Mobile apps for iPads, Kindle Fires, and other tablets need to be more than just ported-over smartphone apps. Industry leaders reveal what goes into creating an engaging and rich tablet-specific experience.
iPad Apps: 10 Hidden Gems
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Tablet use in the United States is expected to more than double over the coming year, from its current base of 16 million consumers, according to a Mobile Banking, Smartphone and Tablet Forecast: 2011-2016 report from Javelin Strategy and Research. The Pleasanton, Calif.-based firm also projects that by 2016, 40% of U.S. mobile consumers, or 87 million people, will own a tablet.
Considering the enormity of these numbers, including a tablet-specific application in their mobile offerings should be a no-brainer for banks, especially since mobile banking users are prevalent among early tablet adopters, asserts Mary Monahan, EVP and research director at Javelin. However, she warned, "Just porting over a smartphone app to a tablet doesn't count as a tablet-specific offering."
Monahan said the ideal tablet app should go beyond a smartphone app to include features that allow customers to take a deeper dive into information, such as interactive graphs and educational components. That's because the average consumer spends more time on a tablet than on a smartphone, she pointed out, and the larger screen allows for more interactivity than can be achieved with just one finger on a smartphone.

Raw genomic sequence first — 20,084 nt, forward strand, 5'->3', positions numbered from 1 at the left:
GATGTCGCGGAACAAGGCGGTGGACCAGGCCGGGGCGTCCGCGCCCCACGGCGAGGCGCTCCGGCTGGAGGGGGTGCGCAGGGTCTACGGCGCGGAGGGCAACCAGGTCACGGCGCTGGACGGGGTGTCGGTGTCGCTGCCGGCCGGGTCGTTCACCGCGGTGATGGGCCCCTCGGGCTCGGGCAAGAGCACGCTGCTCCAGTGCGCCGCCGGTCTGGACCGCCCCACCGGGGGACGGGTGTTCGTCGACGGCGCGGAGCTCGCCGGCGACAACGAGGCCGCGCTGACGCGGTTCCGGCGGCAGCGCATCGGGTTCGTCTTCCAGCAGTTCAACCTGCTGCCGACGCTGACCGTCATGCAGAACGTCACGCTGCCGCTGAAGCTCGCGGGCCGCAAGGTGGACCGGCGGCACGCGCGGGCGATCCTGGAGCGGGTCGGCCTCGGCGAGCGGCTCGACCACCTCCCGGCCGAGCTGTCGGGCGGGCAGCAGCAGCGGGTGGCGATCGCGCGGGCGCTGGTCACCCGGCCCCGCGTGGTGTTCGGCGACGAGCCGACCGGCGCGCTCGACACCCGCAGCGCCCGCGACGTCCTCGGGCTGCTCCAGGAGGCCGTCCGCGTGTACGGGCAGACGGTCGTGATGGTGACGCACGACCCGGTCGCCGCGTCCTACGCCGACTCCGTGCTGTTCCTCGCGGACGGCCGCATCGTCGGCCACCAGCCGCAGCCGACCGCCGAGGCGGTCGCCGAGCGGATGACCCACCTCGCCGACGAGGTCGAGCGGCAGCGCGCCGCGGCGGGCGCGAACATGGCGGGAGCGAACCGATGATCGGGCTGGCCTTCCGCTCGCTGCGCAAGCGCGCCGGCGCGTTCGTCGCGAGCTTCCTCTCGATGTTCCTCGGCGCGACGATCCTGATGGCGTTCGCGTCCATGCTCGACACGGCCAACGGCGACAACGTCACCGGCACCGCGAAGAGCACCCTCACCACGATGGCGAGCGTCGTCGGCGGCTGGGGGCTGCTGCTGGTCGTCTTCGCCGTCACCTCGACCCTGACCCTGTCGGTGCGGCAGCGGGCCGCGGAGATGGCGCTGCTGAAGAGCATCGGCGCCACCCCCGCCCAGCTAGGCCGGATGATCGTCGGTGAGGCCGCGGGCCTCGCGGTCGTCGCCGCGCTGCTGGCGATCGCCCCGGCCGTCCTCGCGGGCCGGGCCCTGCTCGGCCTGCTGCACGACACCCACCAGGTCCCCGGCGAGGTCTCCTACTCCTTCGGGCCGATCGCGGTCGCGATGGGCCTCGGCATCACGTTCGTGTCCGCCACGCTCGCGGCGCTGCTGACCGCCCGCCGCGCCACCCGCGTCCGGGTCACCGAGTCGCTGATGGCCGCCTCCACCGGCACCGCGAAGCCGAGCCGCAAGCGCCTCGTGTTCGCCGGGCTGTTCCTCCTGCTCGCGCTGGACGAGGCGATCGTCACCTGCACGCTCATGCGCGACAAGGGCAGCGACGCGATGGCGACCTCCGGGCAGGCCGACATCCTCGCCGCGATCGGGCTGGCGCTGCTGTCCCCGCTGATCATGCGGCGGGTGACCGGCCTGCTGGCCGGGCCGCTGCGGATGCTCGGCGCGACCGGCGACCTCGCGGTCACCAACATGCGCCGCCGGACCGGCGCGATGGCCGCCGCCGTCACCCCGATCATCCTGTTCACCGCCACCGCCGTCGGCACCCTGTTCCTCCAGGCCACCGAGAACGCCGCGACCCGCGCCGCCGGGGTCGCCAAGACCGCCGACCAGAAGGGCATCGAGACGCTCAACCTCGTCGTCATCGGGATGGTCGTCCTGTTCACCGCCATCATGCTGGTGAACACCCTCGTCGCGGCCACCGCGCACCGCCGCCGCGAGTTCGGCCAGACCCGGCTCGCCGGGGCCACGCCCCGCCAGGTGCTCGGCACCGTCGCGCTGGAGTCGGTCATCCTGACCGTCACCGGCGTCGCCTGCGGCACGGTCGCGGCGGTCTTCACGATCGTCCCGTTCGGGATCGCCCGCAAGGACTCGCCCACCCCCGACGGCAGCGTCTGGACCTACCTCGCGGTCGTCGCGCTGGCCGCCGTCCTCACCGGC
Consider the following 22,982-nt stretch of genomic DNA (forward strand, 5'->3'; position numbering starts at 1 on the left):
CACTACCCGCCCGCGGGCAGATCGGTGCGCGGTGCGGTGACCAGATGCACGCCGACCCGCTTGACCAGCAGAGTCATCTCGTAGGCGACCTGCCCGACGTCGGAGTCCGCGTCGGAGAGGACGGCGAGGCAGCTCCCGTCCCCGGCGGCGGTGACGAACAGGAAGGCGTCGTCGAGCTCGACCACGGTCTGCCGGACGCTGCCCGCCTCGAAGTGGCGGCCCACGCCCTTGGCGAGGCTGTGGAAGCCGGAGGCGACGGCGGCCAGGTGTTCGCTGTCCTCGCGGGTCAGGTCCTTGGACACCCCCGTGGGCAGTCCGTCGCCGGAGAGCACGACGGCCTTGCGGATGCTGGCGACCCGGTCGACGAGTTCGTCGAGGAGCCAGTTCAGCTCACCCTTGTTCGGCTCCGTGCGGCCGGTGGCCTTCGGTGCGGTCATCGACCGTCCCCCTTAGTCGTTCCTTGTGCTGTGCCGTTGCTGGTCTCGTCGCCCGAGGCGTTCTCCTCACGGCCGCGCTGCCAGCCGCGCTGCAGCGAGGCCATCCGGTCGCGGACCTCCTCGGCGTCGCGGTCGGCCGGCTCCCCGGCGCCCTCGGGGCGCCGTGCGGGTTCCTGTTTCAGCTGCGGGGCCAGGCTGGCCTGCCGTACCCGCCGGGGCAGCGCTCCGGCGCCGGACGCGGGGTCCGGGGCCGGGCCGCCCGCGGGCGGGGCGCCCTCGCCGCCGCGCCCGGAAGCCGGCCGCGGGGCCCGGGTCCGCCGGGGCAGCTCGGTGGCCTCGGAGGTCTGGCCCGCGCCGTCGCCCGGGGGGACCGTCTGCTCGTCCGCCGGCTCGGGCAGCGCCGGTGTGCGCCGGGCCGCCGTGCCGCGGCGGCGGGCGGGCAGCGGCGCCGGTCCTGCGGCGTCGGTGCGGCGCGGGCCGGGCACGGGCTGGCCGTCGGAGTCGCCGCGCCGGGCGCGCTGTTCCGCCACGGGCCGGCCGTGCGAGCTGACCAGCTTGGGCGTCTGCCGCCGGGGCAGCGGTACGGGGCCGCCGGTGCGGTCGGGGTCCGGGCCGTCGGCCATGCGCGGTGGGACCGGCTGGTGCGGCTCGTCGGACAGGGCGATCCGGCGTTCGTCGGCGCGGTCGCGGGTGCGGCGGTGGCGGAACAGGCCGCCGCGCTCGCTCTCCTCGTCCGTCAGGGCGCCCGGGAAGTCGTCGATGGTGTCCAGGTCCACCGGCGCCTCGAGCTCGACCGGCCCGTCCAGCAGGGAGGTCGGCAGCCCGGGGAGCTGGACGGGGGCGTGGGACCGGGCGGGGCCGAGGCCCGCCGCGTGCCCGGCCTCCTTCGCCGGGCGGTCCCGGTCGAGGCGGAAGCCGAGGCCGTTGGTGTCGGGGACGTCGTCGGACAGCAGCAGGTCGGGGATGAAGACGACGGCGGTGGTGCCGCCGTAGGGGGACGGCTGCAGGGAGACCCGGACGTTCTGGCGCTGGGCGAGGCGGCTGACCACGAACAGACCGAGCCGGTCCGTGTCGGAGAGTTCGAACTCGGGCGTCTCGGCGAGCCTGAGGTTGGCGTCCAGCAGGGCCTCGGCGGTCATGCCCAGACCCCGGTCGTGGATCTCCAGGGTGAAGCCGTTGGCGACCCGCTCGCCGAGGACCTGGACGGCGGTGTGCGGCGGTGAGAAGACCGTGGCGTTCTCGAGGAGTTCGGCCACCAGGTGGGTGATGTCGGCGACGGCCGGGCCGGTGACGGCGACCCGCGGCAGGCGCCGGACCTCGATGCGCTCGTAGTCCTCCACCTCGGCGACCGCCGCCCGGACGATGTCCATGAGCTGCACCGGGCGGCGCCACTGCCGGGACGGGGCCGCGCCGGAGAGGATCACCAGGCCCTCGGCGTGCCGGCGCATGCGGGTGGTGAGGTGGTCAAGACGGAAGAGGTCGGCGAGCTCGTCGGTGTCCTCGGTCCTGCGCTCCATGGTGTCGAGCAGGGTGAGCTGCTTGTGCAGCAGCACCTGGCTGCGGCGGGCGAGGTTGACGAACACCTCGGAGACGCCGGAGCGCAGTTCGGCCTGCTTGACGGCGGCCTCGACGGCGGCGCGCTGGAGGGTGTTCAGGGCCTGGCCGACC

"If you just take the iPhone app and blow it up for the iPad, you're going to get horrible customer reviews," agreed Jeff Dennes, SVP and chief digital officer at Columbus, Ohio-based Huntington ($54 billion in assets). "It's not just about blowing up what you already have, but making sure that the app is functional for the device that it's actually operating on."
He added, "You're better able to look at a picture of a check, understand the details of a transaction, or see the total breakout of your mortgage payment on an iPad versus an iPhone, which is better for more real-time, quick actions, such as checking a balance and looking at transactions."
But designing apps for different devices doesn't have to mean starting from scratch each time, Dennes noted. He said Huntington started out by creating a basic design for an app that would work across multiple devices and operating systems. The design was then tweaked based on the desired user experience for each specific device.
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